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Optimizing Logarithmic Decrement Damping Estimation via Uncertainty Analysis

  • Jared A. LittleEmail author
  • Brian P. Mann
Conference paper
Part of the Conference Proceedings of the Society for Experimental Mechanics Series book series (CPSEMS)

Abstract

The logarithmic decrement method is perhaps the most common technique for estimating the damping ratio of linear systems with viscous damping. The approach directly relates the damping ratio to two samples collected from peaks of a recorded free oscillation. These peaks are separated by one or more oscillation periods and are inherently influenced by experimental uncertainty. Literature on the method indicates that improved estimates are sometimes obtained with more periods between samples. However, it is unknown when improvements can be expected for a given data set because there is a trade-off between the chosen number of periods and measurement noise. A guideline for selecting the number of periods which minimizes uncertainty in estimated damping is desired.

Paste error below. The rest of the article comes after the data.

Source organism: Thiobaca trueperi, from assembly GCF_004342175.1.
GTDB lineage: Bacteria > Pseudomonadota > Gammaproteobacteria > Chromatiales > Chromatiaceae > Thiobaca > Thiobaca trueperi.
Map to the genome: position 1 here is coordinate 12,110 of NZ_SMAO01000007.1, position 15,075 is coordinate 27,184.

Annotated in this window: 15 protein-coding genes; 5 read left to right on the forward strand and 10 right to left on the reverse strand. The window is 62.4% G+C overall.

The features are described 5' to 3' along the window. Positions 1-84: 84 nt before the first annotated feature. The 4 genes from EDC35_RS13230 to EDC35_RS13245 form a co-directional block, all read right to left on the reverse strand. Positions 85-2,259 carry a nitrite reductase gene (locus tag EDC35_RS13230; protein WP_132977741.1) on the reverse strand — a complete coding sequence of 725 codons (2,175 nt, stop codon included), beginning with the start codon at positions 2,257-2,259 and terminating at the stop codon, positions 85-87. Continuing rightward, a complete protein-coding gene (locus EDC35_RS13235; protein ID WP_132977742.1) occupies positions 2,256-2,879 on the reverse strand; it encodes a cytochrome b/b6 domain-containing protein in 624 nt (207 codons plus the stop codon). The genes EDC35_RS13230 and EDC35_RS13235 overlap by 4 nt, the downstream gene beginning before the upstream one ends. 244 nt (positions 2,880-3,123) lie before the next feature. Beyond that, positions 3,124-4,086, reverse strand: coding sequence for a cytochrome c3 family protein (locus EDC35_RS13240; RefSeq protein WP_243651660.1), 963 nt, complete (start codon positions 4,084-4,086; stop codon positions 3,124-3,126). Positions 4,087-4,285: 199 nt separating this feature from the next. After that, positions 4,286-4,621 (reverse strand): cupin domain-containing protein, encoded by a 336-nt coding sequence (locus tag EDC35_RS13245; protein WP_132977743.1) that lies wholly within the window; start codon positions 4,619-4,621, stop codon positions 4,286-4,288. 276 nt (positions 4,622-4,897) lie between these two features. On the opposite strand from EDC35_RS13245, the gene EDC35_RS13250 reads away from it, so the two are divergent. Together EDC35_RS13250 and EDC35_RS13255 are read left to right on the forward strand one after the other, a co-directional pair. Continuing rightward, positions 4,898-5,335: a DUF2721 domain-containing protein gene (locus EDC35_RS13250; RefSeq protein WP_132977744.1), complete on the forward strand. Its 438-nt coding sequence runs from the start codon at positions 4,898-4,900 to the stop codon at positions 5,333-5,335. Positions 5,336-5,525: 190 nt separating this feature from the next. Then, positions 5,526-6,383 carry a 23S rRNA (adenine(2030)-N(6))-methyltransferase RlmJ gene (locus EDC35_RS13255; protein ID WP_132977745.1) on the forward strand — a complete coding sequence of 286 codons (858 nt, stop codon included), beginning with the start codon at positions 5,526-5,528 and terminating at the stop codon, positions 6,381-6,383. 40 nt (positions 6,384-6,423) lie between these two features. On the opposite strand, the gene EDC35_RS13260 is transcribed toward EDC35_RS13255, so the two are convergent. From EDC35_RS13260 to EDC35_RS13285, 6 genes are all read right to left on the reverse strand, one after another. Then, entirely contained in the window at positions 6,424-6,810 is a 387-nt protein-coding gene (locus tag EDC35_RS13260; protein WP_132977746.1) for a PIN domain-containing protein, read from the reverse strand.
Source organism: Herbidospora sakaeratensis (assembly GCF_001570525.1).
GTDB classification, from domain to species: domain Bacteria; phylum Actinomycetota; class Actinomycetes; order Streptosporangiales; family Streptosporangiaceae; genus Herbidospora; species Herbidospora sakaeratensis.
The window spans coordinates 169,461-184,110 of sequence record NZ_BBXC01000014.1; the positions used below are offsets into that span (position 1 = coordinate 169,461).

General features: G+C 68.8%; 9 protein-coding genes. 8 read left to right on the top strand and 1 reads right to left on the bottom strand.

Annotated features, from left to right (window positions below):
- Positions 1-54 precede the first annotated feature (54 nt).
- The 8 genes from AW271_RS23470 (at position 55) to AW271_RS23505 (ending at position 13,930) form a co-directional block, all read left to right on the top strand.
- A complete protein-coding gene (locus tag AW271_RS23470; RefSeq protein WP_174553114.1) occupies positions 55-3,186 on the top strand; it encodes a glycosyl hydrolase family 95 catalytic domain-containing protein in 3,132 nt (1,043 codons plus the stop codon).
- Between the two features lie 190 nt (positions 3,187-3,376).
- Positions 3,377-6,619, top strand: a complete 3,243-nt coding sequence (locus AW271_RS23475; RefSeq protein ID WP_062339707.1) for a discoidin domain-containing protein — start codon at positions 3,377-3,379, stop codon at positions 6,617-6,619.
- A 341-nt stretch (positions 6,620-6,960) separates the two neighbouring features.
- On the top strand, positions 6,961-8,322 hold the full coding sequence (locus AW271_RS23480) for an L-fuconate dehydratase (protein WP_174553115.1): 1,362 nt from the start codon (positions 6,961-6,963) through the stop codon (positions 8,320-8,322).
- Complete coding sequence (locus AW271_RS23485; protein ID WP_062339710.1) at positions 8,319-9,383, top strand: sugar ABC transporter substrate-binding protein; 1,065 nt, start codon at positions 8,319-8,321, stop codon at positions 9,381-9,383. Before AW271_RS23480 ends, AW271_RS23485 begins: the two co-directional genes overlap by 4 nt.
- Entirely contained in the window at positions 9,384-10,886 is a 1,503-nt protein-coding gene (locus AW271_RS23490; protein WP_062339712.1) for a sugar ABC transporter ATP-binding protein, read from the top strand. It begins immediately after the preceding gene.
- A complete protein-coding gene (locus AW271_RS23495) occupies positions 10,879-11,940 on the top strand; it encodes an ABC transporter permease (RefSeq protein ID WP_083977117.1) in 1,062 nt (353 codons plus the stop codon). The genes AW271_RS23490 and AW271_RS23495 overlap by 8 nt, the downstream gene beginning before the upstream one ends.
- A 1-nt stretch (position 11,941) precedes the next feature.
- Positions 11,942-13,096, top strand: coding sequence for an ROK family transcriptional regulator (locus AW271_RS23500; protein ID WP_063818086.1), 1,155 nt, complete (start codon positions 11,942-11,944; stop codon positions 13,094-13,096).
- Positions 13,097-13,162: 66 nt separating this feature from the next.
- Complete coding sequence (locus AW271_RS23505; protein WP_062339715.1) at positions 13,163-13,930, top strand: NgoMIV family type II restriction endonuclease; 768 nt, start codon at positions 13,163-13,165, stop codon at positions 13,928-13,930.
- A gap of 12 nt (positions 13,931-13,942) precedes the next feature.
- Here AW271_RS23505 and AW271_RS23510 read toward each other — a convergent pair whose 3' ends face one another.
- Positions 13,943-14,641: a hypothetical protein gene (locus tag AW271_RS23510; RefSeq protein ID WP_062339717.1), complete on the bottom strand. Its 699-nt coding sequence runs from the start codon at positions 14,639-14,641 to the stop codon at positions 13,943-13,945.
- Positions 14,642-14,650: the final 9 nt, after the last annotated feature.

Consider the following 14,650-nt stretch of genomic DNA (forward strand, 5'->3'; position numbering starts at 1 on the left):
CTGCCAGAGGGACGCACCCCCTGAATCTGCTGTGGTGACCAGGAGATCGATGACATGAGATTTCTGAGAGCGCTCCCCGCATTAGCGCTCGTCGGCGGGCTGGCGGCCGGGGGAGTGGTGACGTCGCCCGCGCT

In this work, an analytical expression is derived for the optimal number of periods between peaks. This expression, obtained from an uncertainty analysis of the logarithmic decrement equation, is shown to be a function of only one system parameter: the damping ratio. This suggests that for linear systems with viscous damping there is a unique, damping-dependent period choice which guarantees minimum uncertainty in the estimated damping ratio. This result is used to obtain an optimal amplitude ratio which offers a simple, accurate, and easy to implement guideline for selecting a second sample. The derived expressions are applied to a set of numerical systems to confirm their validity.

Keywords

Logarithmic decrement Uncertainty analysis Optimization System identification Damping 

References

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    Meirovitch, L.: Fundamentals of Vibrations. Waveland Press, Long Grove (2010)Google Scholar
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    Tweten, D.J., Ballard, Z., Mann, B.P.: Minimizing error in the logarithmic decrement method through uncertainty propagation. J. Sound Vib. 333(13), 2804–2811 (2014)CrossRefGoogle Scholar
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    Hughes, I., Hase, T.: Measurements and Their Uncertainties: A Practical Guide to Modern Error Analysis. Oxford University Press, Oxford (2010)zbMATHGoogle Scholar

Copyright information

© Society for Experimental Mechanics, Inc. 2020

Authors and Affiliations

  1. 1.Department of Mechanical Engineering and Materials Science, Pratt School of EngineeringDuke UniversityDurhamUSA

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